In essence, New Road: Iowa Memoirs
is the story of an urbanite's awakening to the rural lure. But to state this album's meaning in such reductive terms is to minimize its power and undercut the very beauty that inspired its creation in the first place.
Back in 2011 and 2012, The University of Iowa tapped multi-reedist Dave Pietro to serve as an artist-in-residence for several weeks at that institution and surrounding schools. While Pietro, a mainstay on the New York scene for the past three decades, had essentially seen it all by that point, the Iowa countryside's beauty and majesty managed to offer something refreshing in its Midwestern appeal. Those visits were the impetus behind this music, encouraging Pietro to paint his midland experiences in sound.
The album's opening track"Sunrise On The Muscatine Highway"has a mystically winsome draw in its introduction. Pietro, pianist Gary Versace
, and percussionist Rogerio Boccato
capture aurora's many-hued arrival there before heading out to the highway. Inspired by an early morning eastward drive and a Mark Twain quote extolling the virtues of the colorful daybreak over Muscatine, this composition perfectly transfers the visual into the visceral realm. "Sleep Prairie, Sleep" follows, serving as something of a companion piece. It similarly draws life from time spent on Iowa's roads and speaks again to mystery and awe, but its a more understated affair. The core quintet at work shows great restraint and range in representing the slumbering prairies in shadowy winter while Pietro, trumpeter Alex Sipiagin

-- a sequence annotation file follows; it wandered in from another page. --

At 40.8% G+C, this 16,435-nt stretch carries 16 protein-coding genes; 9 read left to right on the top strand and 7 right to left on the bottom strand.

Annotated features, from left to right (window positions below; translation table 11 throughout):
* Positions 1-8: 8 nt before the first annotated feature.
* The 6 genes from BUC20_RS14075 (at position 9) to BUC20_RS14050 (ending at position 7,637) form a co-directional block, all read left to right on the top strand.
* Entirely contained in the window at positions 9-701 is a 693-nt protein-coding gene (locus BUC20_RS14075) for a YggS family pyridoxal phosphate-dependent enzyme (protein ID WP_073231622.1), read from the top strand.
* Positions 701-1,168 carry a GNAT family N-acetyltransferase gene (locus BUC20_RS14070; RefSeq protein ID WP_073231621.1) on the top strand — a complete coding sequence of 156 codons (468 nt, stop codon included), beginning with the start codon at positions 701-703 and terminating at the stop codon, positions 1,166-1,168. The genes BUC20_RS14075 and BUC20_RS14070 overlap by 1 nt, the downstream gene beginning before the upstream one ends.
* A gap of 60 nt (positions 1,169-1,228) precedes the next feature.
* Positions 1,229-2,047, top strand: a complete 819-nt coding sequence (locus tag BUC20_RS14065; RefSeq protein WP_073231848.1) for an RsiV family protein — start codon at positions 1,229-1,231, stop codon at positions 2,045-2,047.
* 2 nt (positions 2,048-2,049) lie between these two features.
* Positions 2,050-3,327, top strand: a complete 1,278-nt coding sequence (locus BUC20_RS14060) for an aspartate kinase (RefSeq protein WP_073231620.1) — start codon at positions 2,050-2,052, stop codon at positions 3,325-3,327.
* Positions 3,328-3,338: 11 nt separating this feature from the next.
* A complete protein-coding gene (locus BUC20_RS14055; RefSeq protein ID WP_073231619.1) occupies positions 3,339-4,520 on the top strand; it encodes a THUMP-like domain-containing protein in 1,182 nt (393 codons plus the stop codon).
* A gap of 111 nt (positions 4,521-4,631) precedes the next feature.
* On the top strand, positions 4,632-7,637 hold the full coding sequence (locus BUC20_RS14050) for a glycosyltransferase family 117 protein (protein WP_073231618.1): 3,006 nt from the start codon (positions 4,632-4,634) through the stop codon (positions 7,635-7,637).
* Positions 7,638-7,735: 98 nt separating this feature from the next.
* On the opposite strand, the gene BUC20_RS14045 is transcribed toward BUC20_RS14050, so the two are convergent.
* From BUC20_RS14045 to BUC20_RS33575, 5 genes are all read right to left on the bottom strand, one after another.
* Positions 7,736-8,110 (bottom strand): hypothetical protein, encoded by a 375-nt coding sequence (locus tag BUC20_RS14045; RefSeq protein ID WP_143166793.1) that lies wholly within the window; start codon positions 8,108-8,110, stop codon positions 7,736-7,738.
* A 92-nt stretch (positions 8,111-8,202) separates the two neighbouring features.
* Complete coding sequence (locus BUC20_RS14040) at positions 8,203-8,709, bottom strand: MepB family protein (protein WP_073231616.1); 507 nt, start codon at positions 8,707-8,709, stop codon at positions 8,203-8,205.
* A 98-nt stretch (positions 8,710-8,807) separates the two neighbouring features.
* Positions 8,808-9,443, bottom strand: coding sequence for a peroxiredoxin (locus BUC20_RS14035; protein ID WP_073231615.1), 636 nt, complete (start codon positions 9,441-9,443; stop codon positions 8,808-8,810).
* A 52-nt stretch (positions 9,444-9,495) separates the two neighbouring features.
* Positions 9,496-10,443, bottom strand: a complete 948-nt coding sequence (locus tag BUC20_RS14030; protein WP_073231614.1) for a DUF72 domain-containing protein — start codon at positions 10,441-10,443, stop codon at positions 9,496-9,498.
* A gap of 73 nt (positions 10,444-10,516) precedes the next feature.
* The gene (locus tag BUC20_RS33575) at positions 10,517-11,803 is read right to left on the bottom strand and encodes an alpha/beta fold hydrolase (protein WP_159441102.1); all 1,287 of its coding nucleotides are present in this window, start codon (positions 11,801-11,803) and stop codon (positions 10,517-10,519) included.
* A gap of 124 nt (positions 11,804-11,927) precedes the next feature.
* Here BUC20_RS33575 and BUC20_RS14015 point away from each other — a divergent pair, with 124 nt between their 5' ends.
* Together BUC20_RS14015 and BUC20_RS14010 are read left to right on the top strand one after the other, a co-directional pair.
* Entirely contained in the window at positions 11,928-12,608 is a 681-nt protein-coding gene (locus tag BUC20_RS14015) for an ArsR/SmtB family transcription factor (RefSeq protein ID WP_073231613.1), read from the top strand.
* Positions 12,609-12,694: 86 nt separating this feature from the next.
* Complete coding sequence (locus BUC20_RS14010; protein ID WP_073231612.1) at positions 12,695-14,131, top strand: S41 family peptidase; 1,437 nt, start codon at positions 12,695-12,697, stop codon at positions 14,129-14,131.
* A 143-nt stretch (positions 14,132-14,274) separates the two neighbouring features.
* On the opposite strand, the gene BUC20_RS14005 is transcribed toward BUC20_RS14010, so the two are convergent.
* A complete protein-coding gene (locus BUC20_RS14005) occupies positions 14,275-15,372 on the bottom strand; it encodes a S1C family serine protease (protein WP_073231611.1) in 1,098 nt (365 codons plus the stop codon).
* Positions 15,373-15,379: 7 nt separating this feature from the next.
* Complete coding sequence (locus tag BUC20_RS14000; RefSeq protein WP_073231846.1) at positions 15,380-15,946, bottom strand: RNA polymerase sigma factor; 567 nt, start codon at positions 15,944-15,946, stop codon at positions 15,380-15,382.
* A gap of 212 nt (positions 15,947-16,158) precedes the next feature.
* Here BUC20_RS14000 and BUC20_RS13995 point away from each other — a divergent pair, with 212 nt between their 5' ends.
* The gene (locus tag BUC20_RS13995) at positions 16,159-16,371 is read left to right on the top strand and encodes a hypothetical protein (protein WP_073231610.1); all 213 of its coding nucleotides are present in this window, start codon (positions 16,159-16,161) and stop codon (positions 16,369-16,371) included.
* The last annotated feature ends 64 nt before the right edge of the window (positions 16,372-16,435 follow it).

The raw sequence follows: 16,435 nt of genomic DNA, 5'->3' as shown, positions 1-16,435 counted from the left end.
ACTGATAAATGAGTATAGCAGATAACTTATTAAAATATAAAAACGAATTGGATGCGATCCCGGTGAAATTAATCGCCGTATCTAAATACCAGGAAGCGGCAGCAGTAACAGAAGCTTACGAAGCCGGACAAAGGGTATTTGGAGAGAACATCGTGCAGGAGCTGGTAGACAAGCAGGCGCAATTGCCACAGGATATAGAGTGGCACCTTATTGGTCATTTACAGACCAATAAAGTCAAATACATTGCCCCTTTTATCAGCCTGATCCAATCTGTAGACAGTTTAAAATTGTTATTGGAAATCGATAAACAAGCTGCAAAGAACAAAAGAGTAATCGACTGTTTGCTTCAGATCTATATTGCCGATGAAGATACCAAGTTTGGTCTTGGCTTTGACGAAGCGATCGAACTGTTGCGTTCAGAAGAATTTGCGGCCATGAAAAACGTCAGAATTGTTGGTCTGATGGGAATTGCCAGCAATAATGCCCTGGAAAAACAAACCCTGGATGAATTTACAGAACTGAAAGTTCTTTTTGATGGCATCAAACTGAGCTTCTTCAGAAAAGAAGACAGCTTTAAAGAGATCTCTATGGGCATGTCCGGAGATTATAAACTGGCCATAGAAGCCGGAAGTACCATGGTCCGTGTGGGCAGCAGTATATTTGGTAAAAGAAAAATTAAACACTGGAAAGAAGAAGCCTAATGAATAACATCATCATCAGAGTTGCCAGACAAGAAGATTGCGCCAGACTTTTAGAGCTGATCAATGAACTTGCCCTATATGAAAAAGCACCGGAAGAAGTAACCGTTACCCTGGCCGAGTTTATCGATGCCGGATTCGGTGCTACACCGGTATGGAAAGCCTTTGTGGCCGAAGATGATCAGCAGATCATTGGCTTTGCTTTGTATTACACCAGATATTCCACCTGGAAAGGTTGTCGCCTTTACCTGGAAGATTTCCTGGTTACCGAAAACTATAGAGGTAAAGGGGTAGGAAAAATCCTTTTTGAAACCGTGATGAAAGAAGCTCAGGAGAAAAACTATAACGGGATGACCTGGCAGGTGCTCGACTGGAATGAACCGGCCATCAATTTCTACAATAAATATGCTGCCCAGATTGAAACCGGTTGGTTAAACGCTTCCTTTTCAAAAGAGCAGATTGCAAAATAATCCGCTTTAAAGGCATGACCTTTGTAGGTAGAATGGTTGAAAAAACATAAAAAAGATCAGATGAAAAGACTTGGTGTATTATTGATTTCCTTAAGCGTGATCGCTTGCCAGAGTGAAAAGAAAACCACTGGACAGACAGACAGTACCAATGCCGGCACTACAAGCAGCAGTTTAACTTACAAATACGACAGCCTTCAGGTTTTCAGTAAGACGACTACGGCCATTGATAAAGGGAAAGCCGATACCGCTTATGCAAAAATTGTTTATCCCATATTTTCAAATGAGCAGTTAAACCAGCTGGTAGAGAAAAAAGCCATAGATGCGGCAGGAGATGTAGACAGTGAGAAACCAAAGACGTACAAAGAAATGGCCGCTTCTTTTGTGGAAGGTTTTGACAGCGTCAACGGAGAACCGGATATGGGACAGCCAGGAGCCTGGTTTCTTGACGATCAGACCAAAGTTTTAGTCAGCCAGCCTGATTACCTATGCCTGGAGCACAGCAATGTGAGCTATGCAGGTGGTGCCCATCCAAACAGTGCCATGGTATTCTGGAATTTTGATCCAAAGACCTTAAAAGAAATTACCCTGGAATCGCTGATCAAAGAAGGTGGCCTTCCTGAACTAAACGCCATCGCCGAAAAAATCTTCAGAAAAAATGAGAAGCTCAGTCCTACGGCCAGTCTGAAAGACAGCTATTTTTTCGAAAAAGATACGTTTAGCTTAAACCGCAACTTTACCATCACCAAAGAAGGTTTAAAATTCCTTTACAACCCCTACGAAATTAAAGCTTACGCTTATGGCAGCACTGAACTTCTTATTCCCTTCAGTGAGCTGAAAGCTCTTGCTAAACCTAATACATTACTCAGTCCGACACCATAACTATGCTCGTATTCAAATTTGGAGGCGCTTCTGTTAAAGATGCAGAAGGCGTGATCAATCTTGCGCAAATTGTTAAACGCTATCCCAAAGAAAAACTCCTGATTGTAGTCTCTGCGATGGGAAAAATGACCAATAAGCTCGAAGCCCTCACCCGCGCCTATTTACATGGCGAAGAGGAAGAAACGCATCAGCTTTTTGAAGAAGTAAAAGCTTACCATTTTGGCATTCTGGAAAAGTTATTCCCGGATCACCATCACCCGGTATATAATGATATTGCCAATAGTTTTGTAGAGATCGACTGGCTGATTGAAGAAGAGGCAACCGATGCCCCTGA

(on flugelhorn), and Versace each demonstrate their sonic singularity.
As the album moves on, its scope in style and substance expands. "It's A Half Decent Muffin" has an artfully edgy free-bop posture and an interesting origin story, as Pietro recorded part of a conversation about morning pastries, transcribed the rhythms of that talk, and used them as germs for the song's melody; "The Sanctuary," inspired by an Iowa pub of the same name, is a balladic gem that speaks to all of our individual refuges and gives well-earned space to bassist Johannes Weidenmueller
and the leader; and "Heartland" moves from pianistic quietude to pure joy, capturing the warm feelings surrounding the friendships made and experiences had through these sojourns in the Hawkeye State.
The two-part "TRavel Guide," inspired by a performance of Ravel's String Quartet in F that Pietro witnessed during the first of his Iowa residencies, then brings the album to its end. Both parts use the DNA of the second movement of that Ravel composition as its basis, but each speaks in different accents: "TRavel Guide -Part 1," fronted by Pietro's flute, has a more relaxed flow, while its kin presents with buoyant zest.
In the sights, sounds, spaces, and sunrises of Iowa, Dave Pietro has discovered and embraced what he's long encountered (and helped create) in composer Maria Schneider
's musical renderings of her Windom, Minnesota homeland: the indescribable wonders of the American countryside. While Pietro's renown largely surrounds his work in the most groundbreaking large ensembles of the day, New Road: Iowa Memoirs
serves as a reminder that his small group efforts deserve a much wider audience and closer look.
Sunrise On The Muscatine Highway; Sleep Prairie, Sleep; It's A Half-Decent Muffin; The Sanctuary; Heartland; TRavel Guide - Part 1; TRavel Guide - Part 2.
Dave Pietro: soprano saxophone, alto saxophone; flute; clarinet; Alex Sipiagin: trumpet, flugelhorn; Gary Versace: piano; Johannes Weidenmueller: bass; Johnathan Blake: drums; Rogerio Bocatto: percussion (1, 5, 6).